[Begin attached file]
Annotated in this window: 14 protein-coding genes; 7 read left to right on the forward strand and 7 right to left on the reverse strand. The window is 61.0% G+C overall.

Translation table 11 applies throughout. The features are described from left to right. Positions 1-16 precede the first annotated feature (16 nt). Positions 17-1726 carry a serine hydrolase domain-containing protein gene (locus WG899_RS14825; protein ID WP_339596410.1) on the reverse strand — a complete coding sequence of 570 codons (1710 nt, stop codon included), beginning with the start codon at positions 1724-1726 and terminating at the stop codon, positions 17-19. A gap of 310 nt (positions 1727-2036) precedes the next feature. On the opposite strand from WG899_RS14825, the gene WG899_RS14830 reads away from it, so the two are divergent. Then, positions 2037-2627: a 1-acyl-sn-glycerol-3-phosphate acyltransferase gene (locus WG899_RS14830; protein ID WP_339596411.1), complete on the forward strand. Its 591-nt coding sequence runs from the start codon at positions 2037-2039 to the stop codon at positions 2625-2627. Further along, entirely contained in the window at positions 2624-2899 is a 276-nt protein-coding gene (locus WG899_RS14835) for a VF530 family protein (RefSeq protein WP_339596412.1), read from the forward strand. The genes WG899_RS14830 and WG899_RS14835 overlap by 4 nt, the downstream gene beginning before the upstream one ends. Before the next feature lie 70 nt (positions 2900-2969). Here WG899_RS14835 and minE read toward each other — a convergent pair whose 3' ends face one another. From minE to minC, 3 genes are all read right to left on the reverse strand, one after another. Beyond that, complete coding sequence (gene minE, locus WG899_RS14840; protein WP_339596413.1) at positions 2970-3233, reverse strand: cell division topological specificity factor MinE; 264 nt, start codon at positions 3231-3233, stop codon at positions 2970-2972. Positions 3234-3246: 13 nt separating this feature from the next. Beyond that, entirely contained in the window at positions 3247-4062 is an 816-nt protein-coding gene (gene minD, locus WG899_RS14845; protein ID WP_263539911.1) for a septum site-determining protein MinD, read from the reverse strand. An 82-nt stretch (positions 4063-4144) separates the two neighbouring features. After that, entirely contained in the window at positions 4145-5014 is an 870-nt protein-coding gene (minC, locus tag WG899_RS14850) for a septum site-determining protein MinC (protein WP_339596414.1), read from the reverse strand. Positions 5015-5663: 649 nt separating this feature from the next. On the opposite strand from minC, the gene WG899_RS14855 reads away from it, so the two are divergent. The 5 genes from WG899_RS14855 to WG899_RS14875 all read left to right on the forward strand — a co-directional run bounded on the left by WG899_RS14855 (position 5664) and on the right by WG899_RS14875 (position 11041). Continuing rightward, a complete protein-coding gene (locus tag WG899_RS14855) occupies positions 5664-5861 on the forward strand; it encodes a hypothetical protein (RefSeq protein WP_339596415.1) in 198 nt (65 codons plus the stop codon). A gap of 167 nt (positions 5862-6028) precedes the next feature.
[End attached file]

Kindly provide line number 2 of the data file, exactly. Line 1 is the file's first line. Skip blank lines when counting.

Translation table 11 applies throughout. The features are described from left to right. Positions 1-16 precede the first annotated feature (16 nt). Positions 17-1726 carry a serine hydrolase domain-containing protein gene (locus WG899_RS14825; protein ID WP_339596410.1) on the reverse strand — a complete coding sequence of 570 codons (1710 nt, stop codon included), beginning with the start codon at positions 1724-1726 and terminating at the stop codon, positions 17-19. A gap of 310 nt (positions 1727-2036) precedes the next feature. On the opposite strand from WG899_RS14825, the gene WG899_RS14830 reads away from it, so the two are divergent. Then, positions 2037-2627: a 1-acyl-sn-glycerol-3-phosphate acyltransferase gene (locus WG899_RS14830; protein ID WP_339596411.1), complete on the forward strand. Its 591-nt coding sequence runs from the start codon at positions 2037-2039 to the stop codon at positions 2625-2627. Further along, entirely contained in the window at positions 2624-2899 is a 276-nt protein-coding gene (locus WG899_RS14835) for a VF530 family protein (RefSeq protein WP_339596412.1), read from the forward strand. The genes WG899_RS14830 and WG899_RS14835 overlap by 4 nt, the downstream gene beginning before the upstream one ends. Before the next feature lie 70 nt (positions 2900-2969). Here WG899_RS14835 and minE read toward each other — a convergent pair whose 3' ends face one another. From minE to minC, 3 genes are all read right to left on the reverse strand, one after another. Beyond that, complete coding sequence (gene minE, locus WG899_RS14840; protein WP_339596413.1) at positions 2970-3233, reverse strand: cell division topological specificity factor MinE; 264 nt, start codon at positions 3231-3233, stop codon at positions 2970-2972. Positions 3234-3246: 13 nt separating this feature from the next. Beyond that, entirely contained in the window at positions 3247-4062 is an 816-nt protein-coding gene (gene minD, locus WG899_RS14845; protein ID WP_263539911.1) for a septum site-determining protein MinD, read from the reverse strand. An 82-nt stretch (positions 4063-4144) separates the two neighbouring features. After that, entirely contained in the window at positions 4145-5014 is an 870-nt protein-coding gene (minC, locus tag WG899_RS14850) for a septum site-determining protein MinC (protein WP_339596414.1), read from the reverse strand. Positions 5015-5663: 649 nt separating this feature from the next. On the opposite strand from minC, the gene WG899_RS14855 reads away from it, so the two are divergent. The 5 genes from WG899_RS14855 to WG899_RS14875 all read left to right on the forward strand — a co-directional run bounded on the left by WG899_RS14855 (position 5664) and on the right by WG899_RS14875 (position 11041). Continuing rightward, a complete protein-coding gene (locus tag WG899_RS14855) occupies positions 5664-5861 on the forward strand; it encodes a hypothetical protein (RefSeq protein WP_339596415.1) in 198 nt (65 codons plus the stop codon). A gap of 167 nt (positions 5862-6028) precedes the next feature.